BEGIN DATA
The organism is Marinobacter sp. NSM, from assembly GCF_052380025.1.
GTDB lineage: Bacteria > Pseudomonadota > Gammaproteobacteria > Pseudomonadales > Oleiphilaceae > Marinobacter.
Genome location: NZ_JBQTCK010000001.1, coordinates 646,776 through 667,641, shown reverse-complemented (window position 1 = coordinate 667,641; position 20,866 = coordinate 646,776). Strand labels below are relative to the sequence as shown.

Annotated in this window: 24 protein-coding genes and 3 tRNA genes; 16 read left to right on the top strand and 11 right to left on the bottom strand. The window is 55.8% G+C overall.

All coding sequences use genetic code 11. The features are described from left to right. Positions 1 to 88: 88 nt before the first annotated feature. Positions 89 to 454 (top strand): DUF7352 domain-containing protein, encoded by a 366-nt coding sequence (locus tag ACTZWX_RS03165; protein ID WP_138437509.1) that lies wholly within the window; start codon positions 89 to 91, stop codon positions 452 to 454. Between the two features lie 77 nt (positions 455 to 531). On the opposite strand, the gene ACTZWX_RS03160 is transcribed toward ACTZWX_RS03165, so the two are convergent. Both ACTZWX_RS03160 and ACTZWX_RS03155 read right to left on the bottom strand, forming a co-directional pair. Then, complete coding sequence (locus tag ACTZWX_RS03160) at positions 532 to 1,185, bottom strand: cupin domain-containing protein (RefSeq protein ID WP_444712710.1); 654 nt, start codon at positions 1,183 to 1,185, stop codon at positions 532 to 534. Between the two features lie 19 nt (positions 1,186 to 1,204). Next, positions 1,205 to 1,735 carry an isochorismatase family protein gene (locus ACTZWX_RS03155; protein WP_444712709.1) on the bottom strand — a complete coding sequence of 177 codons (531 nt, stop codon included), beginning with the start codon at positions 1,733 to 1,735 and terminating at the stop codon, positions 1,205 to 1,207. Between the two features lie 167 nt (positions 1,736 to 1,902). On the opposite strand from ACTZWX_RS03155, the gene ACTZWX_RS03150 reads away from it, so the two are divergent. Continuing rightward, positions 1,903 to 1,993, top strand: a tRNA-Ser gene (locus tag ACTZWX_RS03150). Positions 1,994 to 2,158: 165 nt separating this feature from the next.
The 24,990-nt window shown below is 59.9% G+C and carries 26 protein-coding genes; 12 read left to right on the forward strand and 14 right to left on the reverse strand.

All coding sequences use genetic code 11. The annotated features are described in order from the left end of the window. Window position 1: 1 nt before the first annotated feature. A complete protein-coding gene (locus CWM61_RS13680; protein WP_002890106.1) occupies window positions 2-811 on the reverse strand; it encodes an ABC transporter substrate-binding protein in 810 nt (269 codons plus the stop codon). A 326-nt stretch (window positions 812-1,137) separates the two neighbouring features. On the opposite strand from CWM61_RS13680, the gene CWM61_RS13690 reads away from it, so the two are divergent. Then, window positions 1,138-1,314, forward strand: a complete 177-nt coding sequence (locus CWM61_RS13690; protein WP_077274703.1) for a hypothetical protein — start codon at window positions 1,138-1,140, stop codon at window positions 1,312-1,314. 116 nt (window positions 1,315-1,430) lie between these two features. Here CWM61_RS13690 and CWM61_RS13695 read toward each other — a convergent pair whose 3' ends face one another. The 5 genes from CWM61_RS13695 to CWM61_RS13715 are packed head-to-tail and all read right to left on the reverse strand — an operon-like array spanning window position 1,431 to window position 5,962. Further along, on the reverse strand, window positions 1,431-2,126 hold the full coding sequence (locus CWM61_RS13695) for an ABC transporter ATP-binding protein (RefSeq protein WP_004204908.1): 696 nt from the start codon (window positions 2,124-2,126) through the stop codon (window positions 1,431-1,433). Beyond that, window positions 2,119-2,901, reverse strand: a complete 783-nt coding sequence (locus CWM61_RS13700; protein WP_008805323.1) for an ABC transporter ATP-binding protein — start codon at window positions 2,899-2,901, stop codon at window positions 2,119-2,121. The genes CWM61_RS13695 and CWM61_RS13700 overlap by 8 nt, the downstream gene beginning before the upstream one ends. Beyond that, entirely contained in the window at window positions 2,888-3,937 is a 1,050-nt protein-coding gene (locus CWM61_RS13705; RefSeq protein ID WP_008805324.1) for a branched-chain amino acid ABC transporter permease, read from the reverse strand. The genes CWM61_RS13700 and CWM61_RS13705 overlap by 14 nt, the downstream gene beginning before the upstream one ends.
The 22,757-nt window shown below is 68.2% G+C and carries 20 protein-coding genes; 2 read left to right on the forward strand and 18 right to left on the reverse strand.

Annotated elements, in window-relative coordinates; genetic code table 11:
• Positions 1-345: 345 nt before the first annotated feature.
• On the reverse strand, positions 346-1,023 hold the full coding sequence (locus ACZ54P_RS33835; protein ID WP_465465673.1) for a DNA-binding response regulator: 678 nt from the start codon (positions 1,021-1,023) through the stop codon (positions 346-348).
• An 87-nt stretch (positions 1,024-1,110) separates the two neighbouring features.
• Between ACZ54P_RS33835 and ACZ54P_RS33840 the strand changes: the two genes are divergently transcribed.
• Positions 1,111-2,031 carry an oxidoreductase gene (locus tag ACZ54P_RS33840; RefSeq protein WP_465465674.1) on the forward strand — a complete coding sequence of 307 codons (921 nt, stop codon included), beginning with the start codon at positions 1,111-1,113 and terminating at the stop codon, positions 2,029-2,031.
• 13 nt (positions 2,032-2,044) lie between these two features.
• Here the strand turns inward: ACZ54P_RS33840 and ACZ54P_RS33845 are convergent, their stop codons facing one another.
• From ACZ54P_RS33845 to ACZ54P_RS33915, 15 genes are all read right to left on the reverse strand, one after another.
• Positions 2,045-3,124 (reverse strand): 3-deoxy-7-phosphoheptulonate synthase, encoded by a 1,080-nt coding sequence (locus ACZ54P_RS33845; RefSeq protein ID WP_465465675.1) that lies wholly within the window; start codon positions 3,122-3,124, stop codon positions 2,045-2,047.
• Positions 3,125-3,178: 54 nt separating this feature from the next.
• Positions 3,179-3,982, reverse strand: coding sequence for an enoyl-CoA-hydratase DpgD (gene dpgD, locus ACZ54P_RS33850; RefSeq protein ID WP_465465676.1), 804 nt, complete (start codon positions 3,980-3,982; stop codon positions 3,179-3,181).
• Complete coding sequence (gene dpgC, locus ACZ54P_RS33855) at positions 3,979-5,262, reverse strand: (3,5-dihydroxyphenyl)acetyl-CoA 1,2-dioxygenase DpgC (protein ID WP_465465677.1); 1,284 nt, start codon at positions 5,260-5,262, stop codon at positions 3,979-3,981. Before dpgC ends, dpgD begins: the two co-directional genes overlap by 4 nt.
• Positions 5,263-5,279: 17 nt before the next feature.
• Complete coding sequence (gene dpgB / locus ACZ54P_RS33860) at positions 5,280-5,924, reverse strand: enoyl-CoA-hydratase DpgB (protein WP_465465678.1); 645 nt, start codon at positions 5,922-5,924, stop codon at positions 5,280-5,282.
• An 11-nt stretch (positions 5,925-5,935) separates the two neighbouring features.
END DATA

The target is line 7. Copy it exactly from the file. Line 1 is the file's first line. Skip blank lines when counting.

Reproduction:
All coding sequences use genetic code 11. The annotated features are described in order from the left end of the window. Window position 1: 1 nt before the first annotated feature. A complete protein-coding gene (locus CWM61_RS13680; protein WP_002890106.1) occupies window positions 2-811 on the reverse strand; it encodes an ABC transporter substrate-binding protein in 810 nt (269 codons plus the stop codon). A 326-nt stretch (window positions 812-1,137) separates the two neighbouring features. On the opposite strand from CWM61_RS13680, the gene CWM61_RS13690 reads away from it, so the two are divergent. Then, window positions 1,138-1,314, forward strand: a complete 177-nt coding sequence (locus CWM61_RS13690; protein WP_077274703.1) for a hypothetical protein — start codon at window positions 1,138-1,140, stop codon at window positions 1,312-1,314. 116 nt (window positions 1,315-1,430) lie between these two features. Here CWM61_RS13690 and CWM61_RS13695 read toward each other — a convergent pair whose 3' ends face one another. The 5 genes from CWM61_RS13695 to CWM61_RS13715 are packed head-to-tail and all read right to left on the reverse strand — an operon-like array spanning window position 1,431 to window position 5,962. Further along, on the reverse strand, window positions 1,431-2,126 hold the full coding sequence (locus CWM61_RS13695) for an ABC transporter ATP-binding protein (RefSeq protein WP_004204908.1): 696 nt from the start codon (window positions 2,124-2,126) through the stop codon (window positions 1,431-1,433). Beyond that, window positions 2,119-2,901, reverse strand: a complete 783-nt coding sequence (locus CWM61_RS13700; protein WP_008805323.1) for an ABC transporter ATP-binding protein — start codon at window positions 2,899-2,901, stop codon at window positions 2,119-2,121. The genes CWM61_RS13695 and CWM61_RS13700 overlap by 8 nt, the downstream gene beginning before the upstream one ends. Beyond that, entirely contained in the window at window positions 2,888-3,937 is a 1,050-nt protein-coding gene (locus CWM61_RS13705; RefSeq protein ID WP_008805324.1) for a branched-chain amino acid ABC transporter permease, read from the reverse strand. The genes CWM61_RS13700 and CWM61_RS13705 overlap by 14 nt, the downstream gene beginning before the upstream one ends.